This article will help you understand how the transcription of RNA molecules, which code for proteins or perform other roles as non-coding RNA molecules, causes gene expression. After reading the article you will know all the basis of gene expression.
Gene expression is the conversion of a gene’s information into a function. Transcription, which involves translating RNA molecules that code for proteins or non-coding RNA molecules with various functions, mostly perform this function.
- Transcription: First, a section of DNA is used to create an RNA template. An enzyme known as RNA polymerase “reads” the DNA segment, resulting in the production of a complementary strand of RNA. Meanwhile, in the complementary RNA strand, all the thymine nucleotide have been swapped for uracil.
- Processing: Secondly, cells create the mature messenger RNA (mRNA), which can be used for translation, by further modifying the initial RNA transcript. During splicing, the cell cuts out the non-coding portions of the transcript (introns) to leave only the coding regions (exons) in the mRNA.
- Non-Coding RNA maturation: Cells synthesize RNA’s non-coding regions (ncRNA) as precursors, which then undergo further processing. For instance, the cell may translate these sections into pre-ribosomal RNA (pre-rRNA), which it would subsequently cleave into ribosomal RNA (rRNA).
- RNA export: Afterward, the cell moves most of the mature RNA from the nucleus to the cytoplasm. Although certain RNAs have functions in the nucleus, the cell transports all RNAs involved in protein synthesis into the cytosol through pores in the nucleus.
- Translation: mRNA contains the information required to code for proteins. Meanwhile, an amino acid-carrying transfer RNA (tRNA) has a binding site per three base pairs on the mRNA. A ribosome then forms a basic protein chain by connecting the amino acids in a chain.
- Protein folding: Finally, using enzymes referred to as chaperones, the lengthy chain of amino acids folds to create a three-dimensional structure. Hence, this three-dimensional structure represents the finished and functioning version of the protein.
Regulation of Gene Expression
Gene regulation affects when, where, and how much genes express. The process involves using various methods, such as regulation proteins and chemical modifications to DNA, which can be intricate. Gene control determines an organism’s ability to react to environmental changes.
Single-celled organisms without a cell nucleus, known as prokaryotic organisms, allow their DNA to move freely in the cytoplasm of the cell. They create a protein by simultaneously performing transcription and translation. The more of the resultant protein is no longer required once transcription is complete. Therefore, prokaryotic cells regulate the type and quantity of protein produced primarily by regulating DNA transcription. The cell carries out the remaining actions automatically. When more protein is needed, more transcription takes place. Thus, transcriptional regulation is primarily responsible for controlling gene expression in prokaryotic cells.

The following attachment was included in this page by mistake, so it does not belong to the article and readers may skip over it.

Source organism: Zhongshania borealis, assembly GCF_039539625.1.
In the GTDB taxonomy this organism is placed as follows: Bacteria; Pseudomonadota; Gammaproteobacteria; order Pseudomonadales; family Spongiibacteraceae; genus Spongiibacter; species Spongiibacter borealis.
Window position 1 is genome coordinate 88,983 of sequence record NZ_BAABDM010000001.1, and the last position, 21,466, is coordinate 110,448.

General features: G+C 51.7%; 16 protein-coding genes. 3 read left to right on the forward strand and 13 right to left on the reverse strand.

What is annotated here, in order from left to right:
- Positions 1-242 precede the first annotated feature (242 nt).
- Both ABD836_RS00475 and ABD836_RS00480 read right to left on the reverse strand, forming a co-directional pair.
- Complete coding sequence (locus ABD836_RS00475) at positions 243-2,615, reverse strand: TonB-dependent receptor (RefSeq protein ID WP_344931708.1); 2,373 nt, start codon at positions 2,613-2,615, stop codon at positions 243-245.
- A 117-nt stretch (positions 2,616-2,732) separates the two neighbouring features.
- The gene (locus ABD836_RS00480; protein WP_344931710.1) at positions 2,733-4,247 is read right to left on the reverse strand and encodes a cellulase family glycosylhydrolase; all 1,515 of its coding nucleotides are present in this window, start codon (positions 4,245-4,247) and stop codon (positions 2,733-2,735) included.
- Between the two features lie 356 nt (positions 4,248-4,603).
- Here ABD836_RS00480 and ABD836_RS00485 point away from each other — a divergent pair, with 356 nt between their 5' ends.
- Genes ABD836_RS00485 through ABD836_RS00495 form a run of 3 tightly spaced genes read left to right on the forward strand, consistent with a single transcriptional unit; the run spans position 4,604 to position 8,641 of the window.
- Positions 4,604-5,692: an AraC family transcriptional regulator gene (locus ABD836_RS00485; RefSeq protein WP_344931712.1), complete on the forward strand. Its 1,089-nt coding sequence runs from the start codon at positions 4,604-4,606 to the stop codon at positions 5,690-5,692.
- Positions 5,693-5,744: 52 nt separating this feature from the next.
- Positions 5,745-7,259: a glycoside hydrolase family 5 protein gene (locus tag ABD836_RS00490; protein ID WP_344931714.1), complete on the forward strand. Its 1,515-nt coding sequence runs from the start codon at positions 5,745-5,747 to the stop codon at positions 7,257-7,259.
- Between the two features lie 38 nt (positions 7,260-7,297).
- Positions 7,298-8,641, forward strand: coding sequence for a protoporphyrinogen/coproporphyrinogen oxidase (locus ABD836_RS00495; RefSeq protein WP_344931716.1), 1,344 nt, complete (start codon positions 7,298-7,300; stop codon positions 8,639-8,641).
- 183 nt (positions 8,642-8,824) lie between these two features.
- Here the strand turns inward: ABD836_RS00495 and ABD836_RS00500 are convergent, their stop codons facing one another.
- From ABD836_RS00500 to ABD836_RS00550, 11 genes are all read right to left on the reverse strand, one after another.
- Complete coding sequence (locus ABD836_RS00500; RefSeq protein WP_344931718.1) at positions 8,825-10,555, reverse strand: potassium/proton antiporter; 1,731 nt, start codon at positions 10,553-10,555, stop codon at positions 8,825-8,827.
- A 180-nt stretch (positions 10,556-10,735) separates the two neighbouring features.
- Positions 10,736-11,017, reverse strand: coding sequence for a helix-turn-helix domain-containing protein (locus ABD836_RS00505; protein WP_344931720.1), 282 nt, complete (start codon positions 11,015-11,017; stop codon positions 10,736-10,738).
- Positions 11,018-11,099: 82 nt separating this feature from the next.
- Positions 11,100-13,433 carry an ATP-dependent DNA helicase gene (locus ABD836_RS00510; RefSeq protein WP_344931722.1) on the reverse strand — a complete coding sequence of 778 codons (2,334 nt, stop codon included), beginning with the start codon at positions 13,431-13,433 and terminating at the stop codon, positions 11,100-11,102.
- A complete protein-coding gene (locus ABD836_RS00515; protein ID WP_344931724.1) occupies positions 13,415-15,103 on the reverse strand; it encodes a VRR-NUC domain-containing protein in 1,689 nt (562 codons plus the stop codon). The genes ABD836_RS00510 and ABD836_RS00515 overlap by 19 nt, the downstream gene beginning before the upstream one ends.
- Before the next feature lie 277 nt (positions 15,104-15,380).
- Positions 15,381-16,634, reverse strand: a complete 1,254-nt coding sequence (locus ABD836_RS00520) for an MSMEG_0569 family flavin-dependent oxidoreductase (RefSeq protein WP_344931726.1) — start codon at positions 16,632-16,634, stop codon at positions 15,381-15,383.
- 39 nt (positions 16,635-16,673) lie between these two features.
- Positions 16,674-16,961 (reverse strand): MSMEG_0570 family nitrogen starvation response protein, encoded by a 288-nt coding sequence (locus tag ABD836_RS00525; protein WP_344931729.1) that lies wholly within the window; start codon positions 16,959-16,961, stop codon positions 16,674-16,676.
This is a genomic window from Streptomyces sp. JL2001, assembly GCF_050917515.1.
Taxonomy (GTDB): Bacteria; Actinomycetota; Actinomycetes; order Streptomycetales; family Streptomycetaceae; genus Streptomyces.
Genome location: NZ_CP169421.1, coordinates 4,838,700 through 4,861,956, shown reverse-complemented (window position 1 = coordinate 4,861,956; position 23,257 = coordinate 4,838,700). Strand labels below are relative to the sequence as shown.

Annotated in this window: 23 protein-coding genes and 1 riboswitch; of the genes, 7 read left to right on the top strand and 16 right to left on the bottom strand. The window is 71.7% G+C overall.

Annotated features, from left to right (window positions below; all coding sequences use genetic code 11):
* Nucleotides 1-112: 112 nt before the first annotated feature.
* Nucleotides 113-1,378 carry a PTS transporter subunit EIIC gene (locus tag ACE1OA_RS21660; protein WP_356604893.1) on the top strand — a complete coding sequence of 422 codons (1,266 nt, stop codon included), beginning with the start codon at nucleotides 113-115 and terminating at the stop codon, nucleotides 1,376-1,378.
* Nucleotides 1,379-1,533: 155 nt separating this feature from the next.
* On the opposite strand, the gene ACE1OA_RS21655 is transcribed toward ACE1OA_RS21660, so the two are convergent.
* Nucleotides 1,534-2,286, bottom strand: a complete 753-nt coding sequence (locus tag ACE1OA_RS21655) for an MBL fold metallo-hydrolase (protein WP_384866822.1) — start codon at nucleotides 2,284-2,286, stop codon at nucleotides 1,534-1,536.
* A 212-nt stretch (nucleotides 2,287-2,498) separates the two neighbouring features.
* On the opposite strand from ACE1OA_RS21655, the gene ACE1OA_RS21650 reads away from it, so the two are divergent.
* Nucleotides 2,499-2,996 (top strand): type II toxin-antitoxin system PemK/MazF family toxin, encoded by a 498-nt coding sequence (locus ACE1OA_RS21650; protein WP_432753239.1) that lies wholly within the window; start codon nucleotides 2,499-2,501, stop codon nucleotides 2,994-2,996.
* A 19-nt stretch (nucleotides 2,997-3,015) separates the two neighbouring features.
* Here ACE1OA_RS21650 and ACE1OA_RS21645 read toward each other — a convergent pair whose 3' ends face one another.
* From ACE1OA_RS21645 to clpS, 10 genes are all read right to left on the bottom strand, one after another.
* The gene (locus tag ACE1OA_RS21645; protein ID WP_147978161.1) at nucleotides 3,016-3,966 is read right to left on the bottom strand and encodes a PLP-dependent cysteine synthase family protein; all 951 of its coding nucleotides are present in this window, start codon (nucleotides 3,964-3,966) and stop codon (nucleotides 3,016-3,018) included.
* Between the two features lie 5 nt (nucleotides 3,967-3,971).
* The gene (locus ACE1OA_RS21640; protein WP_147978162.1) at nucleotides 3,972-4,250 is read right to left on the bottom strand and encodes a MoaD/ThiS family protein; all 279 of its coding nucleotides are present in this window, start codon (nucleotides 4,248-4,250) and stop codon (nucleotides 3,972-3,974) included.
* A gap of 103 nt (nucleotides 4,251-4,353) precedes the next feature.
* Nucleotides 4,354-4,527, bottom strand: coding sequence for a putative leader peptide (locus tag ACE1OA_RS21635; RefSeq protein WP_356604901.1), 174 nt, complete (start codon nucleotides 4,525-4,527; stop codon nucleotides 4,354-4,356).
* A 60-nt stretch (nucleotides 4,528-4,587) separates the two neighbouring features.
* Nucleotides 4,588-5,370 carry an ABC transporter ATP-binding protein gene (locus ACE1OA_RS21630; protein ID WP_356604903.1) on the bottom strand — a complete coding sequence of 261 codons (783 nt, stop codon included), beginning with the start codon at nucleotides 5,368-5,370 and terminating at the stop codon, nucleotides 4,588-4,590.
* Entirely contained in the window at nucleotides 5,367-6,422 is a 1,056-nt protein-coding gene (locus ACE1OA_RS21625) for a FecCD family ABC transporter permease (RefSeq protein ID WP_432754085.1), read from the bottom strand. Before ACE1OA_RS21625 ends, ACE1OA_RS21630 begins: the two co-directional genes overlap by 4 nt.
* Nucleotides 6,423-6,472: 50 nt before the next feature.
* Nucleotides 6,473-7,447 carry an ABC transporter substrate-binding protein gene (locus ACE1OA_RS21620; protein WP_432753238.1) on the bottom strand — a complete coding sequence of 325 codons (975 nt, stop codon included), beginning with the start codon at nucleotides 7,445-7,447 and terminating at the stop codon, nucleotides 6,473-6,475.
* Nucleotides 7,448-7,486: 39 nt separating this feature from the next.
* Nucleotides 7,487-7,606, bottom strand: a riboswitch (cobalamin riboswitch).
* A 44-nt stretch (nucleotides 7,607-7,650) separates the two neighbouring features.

Eukaryotic cells are more complex than prokaryotic cells due to the presence of internal organelles. During transcription, eukaryotic cells convert DNA into RNA within the nucleus, and then ribosomes in the cytoplasm convert RNA into protein. The nuclear membrane physically separates the processes of transcription and translation, with transcription only occurring inside the nucleus and translation taking place outside in the cytoplasm. Regulating gene expression is possible at every step of this process.
Epigenetic regulation may occur when DNA uncoils and loosens from nucleosomes to bind transcription factors. Transcriptional regulation takes place during RNA production. Post-transcriptional regulation happens when RNA is processed and exported to the cytoplasm. Translation regulation occurs during RNA translation into protein. Post-translational regulation takes place during production of the protein.
Gene Expression Quantification
The conventional approach for assessing gene expression is to quantify the amount of the gene product, which is typically a protein. For measuring proteins, two common techniques are Western blotting and the enzyme-linked immunosorbent assay (ELISA). However, researchers can also use a technique called Northern blotting to measure mRNA quantity and estimate mRNA expression levels.
Reverse transcription followed by quantitative polymerase chain reaction is another technique for measuring mRNA. In this method, researchers convert an mRNA template into a DNA template through reverse transcription. Amplification of the matching DNA template follows. As the DNA amplification process progresses, hybridization probes generate varying amounts of fluorescence, which researchers can use to determine the initial number of mRNA copies.
You can watch this video to complement your knowledge on the topic or read the following articles: